What does Brexit mean on the other side of the globe? Australians and New Zealanders tend to have strong feelings about the UK. Both countries were colonised by Britain in the 1800s. Both countries’ populations are – to this day – mainly descended from Britain (although that’s changing fast). And both countries’ economies have been profoundly influenced by their changing relationship with the UK.
In summary, both Australia and New Zealand have heavily insulated themselves from trade interruptions with both the UK and the EU, because they have greatly increased their other trading partners in recent decades. New Zealand and Australia are both likely to see increased British and European migrants.
Ironically, one of the most influential impacts in Oceania occurred in 1973, when the UK joined the European Economic Community in the first place. Up until then, the UK had purchased the majority of both countries’ agricultural outputs, principally lamb, wool, wheat and dairy, along with mineral resources from Australia.
This came to an abrupt end when Britain joined the EU. After a tumultuous period of readjustment, Australia and New Zealand’s agricultural sectors (and their economies as a whole) diversified both their outputs and their markets. As a result, the UK now has a much smaller role among both Australia’s and New Zealand’s trading partners.
Today, the EU (including Britain) accounts for only 10% of New Zealand’s exports, and about 5% of Australia’s exports. This means that if their trade with the EU or the UK is interrupted, its effect will be cushioned against their other trading partners. With both countries now trading heavily with Pacific rim countries of Asia and the Americas, there is at least some comfort that these markets are somewhat removed from Europe.
However, much of what both countries send to Europe, goes to the UK. There is also a large amount of UK investment money in Australia. It remains to be seen whether that will remain in place or not.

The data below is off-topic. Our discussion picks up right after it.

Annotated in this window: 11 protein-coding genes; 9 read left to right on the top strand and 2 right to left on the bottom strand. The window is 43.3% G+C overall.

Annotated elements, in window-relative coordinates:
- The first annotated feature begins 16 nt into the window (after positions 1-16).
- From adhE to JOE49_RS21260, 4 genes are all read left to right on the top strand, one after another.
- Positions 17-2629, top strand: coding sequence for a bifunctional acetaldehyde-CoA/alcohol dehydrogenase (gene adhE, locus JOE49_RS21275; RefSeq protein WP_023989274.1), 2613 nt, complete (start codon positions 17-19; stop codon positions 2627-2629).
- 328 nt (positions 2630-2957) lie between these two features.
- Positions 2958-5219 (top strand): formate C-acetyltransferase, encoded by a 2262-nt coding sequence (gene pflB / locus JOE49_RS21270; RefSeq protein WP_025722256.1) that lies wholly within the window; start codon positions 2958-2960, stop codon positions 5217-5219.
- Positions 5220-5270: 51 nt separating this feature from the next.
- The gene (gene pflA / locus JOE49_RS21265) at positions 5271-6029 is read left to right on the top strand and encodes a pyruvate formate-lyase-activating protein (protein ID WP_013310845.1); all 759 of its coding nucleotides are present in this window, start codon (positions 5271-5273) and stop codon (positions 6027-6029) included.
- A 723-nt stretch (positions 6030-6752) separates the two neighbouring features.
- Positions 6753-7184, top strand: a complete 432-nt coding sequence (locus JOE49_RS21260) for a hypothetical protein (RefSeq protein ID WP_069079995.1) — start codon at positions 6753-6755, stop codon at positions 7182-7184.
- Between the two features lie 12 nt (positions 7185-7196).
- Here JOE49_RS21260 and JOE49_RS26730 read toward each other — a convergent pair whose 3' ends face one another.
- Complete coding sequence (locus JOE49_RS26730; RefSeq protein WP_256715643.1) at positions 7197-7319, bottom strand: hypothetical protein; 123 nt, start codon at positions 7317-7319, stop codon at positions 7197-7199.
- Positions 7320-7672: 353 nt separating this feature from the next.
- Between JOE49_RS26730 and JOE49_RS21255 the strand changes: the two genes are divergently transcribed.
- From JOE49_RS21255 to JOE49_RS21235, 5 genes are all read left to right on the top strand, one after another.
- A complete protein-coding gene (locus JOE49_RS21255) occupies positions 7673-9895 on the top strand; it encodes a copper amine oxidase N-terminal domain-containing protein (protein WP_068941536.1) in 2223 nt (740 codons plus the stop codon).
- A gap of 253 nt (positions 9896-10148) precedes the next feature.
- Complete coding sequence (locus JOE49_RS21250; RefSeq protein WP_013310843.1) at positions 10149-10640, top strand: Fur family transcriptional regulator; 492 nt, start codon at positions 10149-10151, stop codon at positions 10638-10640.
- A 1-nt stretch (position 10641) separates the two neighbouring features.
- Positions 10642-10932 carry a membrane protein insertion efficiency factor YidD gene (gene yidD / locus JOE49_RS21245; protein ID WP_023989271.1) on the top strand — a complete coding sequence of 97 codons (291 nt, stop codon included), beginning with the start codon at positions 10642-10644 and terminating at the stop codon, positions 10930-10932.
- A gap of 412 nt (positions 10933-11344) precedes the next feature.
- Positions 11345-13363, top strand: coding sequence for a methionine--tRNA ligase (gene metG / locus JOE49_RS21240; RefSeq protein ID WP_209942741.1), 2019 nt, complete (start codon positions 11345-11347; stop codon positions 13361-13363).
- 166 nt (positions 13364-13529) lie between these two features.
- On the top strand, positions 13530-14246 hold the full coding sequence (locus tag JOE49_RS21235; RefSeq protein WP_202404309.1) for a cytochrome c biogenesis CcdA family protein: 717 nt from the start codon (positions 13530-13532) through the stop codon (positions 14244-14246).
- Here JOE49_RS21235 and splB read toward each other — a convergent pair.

It also appears at this stage that the countries who stand to lose the most from Britain’s departure from the EU are nearly all European ones (according the Standard and Poor’s “Brexit Sensitivity Index”). Again, they play only a minor role in New Zealand and Australia’s current trade programmes.
Both countries will attempt to forge trade agreements with both the EU and the UK, but – here’s the downside – with the volatile political landscape across Europe, this will take a number of years to resolve, and this delay will be double-whammied by the fact that most of the UK’s trade negotiators now work for the EU.
Australia and New Zealand have provided two things to assist the UK’s departure from Europe. One, is a points-based immigration scheme, which Britain will probably adopt upon leaving the EU, when it will no longer be subject to the EU’s liberal immigration policy. And New Zealand – in a show of cultural solidarity – has promised to make some of its own negotiators available to the UK. Australia and New Zealand have also discussed the idea of a trade bloc to negotiate mutual trade agreements with the UK.
Some have speculated that the UK will now see an increase of migration departures. If that’s correct, New Zealand and Australia are likely to pick some of that up, as both countries currently have high immigration quotas.
Either way, one probability stands out above all others. Whatever happens in New Zealand and Australia in the coming months, it’s unlikely to be as volatile as the economic, political and social upheavals in the UK.